By Laurie Ross
Nine-year-old Ellie Carson lives to play soccer. To her, happiness is flying down the field after the ball.
For a while, though, it looked like she might have to stop chasing her dream.
Ellie was having trouble keeping up. Just minutes into a game she would begin to wheeze and feel short of breath. As symptoms slowed her down, she became frustrated and upset. That would make it even harder to breathe and she would have to come off the field.
The wheezing and shortness of breath were classic exercise-induced asthma symptoms, so Ellie’s pediatrician prescribed an inhaled bronchodilator for her to use before practice and games to prevent breathing problems.
When that treatment didn’t work, Ellie and her medical care team tried different combinations of asthma and allergy medications to help her breathe, including corticosteroids to treat airway inflammation. Still, game after game and practice after practice, Ellie would have to come off the field.
Determined to find out what was wrong with her daughter, Yvonne Carson took Ellie to see a pediatric pulmonologist, Sunil Kapoor, MD, of the Pediatric Lung Center in Fairfax, Virginia. Dr. Kapoor says he listened to Ellie’s story and checked her lungs but was pretty sure from the outset that what was causing Ellie’s difficulties wasn’t asthma, but a very good imitation: vocal cord dysfunction (VCD).
Following the Clues
“Vocal cord dysfunction,” explains Dr. Kapoor, “looks and feels a lot like asthma. However, since asthma medications weren’t helping Ellie, I suspected she had VCD. It’s a process where your vocal cords move the wrong way when you inhale – closing instead of opening – and it’s closely related to stress, anxiety and exercise. Ellie fit the profile of many of my VCD patients: a very competitive, high achieving, young female athlete.”
You can’t see vocal cords when you look down your throat in the mirror – but you can feel where they live. Put your hand on the front of your throat and swallow. That hard ball that moves up and down when you swallow (on guys it’s called the Adam’s apple) is your voice box, also called the larynx. Vocal cords are folds of tissue that stretch across your voice box. As you breathe in, your vocal cords open to let air go through into your lungs, then narrow as you breathe out. Most of us can’t control this opening and closing, but we do learn to use our vocal cords to talk and sing – it’s the vibration of our vocal cords that makes these sounds.
If you have vocal cord dysfunction, your vocal cords suddenly close when they’re not supposed to, cutting off your air supply. Often this happens during exercise or when you’re emotionally upset or crying – just when you need air the most!
Symptoms of VCD include
- wheezing or stridor (a high-pitched sound)
- chronic cough or throat clearing
- shortness of breath
- upper chest or throat tightness
- intermittent hoarseness
Diagnosing vocal cord dysfunction is tricky because it so closely resembles asthma – and will often occur alongside asthma – and because the symptoms may seem random. It may happen to an athlete during a game but not a practice, for instance. Or it may happen outside of exercise, when the person is laughing or crying.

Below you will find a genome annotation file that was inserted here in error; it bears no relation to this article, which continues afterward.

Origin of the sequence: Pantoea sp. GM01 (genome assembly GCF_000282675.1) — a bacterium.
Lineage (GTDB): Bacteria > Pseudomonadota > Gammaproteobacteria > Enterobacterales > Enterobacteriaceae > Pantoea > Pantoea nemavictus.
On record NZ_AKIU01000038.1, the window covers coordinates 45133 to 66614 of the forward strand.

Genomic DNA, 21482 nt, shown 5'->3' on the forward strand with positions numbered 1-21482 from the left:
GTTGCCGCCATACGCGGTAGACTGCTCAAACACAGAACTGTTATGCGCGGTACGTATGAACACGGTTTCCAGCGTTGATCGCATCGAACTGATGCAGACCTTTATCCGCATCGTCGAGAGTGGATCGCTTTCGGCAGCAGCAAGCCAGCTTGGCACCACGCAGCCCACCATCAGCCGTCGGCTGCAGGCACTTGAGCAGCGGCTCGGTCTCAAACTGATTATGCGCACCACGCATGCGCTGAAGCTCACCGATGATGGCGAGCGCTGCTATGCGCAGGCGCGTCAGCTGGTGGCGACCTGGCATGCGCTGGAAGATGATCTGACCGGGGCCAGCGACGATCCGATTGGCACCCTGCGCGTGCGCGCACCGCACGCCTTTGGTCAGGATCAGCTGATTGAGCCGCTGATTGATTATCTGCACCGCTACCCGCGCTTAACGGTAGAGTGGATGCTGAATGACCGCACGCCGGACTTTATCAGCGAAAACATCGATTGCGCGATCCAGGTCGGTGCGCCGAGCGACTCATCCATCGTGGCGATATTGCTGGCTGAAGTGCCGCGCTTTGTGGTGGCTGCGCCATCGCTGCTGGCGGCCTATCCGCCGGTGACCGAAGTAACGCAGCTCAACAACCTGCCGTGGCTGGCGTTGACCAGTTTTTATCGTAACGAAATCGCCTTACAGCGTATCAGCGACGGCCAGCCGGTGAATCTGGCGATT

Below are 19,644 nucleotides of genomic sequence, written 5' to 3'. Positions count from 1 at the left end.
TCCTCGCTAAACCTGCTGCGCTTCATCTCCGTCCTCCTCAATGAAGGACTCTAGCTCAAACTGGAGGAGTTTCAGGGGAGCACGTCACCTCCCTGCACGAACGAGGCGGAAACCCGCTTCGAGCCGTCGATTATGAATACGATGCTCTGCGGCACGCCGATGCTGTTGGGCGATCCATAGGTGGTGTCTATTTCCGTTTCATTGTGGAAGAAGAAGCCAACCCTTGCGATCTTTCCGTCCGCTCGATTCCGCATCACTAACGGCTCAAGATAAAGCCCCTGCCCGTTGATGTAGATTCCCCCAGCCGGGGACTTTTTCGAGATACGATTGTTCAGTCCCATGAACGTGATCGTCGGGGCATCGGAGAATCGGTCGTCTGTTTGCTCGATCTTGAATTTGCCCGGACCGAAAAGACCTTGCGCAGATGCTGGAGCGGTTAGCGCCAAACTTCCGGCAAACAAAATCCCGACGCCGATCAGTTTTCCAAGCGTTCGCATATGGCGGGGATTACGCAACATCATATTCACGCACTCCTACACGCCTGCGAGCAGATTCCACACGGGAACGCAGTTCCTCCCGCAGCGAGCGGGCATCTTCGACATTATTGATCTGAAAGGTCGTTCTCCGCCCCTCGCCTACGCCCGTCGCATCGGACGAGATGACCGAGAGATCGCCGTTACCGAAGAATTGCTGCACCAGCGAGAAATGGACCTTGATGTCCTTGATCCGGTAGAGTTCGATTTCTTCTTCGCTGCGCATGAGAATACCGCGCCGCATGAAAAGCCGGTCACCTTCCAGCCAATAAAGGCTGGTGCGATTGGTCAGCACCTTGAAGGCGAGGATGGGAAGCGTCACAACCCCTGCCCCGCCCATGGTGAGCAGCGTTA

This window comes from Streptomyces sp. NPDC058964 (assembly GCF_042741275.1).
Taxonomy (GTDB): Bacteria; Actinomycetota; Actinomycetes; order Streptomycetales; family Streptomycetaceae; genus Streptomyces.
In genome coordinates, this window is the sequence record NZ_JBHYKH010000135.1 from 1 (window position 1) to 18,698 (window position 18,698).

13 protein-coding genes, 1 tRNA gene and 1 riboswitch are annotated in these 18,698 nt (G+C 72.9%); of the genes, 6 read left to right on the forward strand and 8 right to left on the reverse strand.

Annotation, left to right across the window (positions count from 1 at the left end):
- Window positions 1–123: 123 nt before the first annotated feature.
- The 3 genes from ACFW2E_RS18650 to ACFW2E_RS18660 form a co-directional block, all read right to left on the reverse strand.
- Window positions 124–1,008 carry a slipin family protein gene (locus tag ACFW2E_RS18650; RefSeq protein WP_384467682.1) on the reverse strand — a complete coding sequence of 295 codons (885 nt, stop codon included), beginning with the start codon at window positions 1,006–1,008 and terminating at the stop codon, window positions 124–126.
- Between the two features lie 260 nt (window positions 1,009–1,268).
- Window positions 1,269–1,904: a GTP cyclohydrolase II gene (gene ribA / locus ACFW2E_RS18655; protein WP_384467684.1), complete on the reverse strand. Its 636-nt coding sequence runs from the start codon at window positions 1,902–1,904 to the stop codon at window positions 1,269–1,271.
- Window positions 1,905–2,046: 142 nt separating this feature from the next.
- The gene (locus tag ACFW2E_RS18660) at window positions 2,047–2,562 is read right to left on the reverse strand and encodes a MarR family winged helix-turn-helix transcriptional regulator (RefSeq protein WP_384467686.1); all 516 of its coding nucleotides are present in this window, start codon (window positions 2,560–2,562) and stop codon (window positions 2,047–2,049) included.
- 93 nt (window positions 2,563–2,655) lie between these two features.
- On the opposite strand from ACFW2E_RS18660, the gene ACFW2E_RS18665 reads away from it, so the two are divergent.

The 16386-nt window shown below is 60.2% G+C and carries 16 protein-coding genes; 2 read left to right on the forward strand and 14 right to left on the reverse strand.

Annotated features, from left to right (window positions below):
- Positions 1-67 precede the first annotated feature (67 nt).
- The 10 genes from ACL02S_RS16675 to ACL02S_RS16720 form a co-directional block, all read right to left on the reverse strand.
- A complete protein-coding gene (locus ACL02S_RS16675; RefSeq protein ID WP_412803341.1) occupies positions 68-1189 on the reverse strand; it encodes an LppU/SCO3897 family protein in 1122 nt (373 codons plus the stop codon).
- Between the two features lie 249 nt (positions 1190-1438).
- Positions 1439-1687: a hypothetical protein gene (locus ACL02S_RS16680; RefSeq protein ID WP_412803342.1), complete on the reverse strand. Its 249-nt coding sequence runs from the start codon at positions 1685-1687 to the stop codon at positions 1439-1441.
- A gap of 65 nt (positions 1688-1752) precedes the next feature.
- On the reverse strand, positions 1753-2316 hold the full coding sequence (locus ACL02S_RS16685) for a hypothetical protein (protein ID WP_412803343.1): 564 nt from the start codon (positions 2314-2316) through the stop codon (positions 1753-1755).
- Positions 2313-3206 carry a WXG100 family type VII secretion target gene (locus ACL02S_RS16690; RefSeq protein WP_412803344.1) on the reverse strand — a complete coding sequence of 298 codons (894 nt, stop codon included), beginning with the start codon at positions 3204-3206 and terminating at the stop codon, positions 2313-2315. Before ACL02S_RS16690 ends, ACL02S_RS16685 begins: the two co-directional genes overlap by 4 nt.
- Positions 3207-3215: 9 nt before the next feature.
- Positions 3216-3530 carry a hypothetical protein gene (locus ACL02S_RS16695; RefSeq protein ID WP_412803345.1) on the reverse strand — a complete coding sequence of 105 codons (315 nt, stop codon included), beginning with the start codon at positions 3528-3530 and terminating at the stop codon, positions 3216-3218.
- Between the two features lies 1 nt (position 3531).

In addition to stress and exercise, VCD can be set off by other factors often associated with asthma, including cigarette smoke, perfume and other strong scents, upper respiratory infections, air pollution and cold air.
The most definitive way to identify VCD is to use a laryngoscope (a flexible, fiber optic tube and tiny camera inserted into the back of the throat) to view the vocal cords. However, it must be done while the symptoms are actually occurring – an uncomfortable technique Dr. Kapoor hesitates to use with his young patients. Instead, he has the patient exercise on equipment in his office to induce symptoms, then he uses a spirometer to measure patient lung function. When VCD is occurring, the spirometer reading will show very different results from those seen with asthma.
Some patients may have both asthma and VCD. According to Susan Brugman, MD, one of the leading VCD experts at the National Jewish Medical and Research Center in Colorado, “In my experience with adolescents, 30 to 40 percent of those with VCD also have some degree of asthma.”
Michael Mellon, MD, a pediatric allergist with the Southern California Permanente Medical Group in San Diego, says, “It’s important to look at the overall pattern of symptoms. Patients with exercise-induced asthma will usually have symptoms of asthma at other times (with an upper respiratory infection, for instance, or during allergy seasons) whereas VCD patients may have extreme episodes of difficult breathing in only very isolated situations such as competitive sports or exercise.”
Pointing to a Cause
There’s no single cause for this vocal cord miscue. Dr. Brugman says one aspect is the stress factor. “I see pediatric patients, most of whom are adolescents for whom the vocal cords have become their stress organ,” she explains. “It’s similar to stress-related migraine headaches or irritable bowel syndrome.”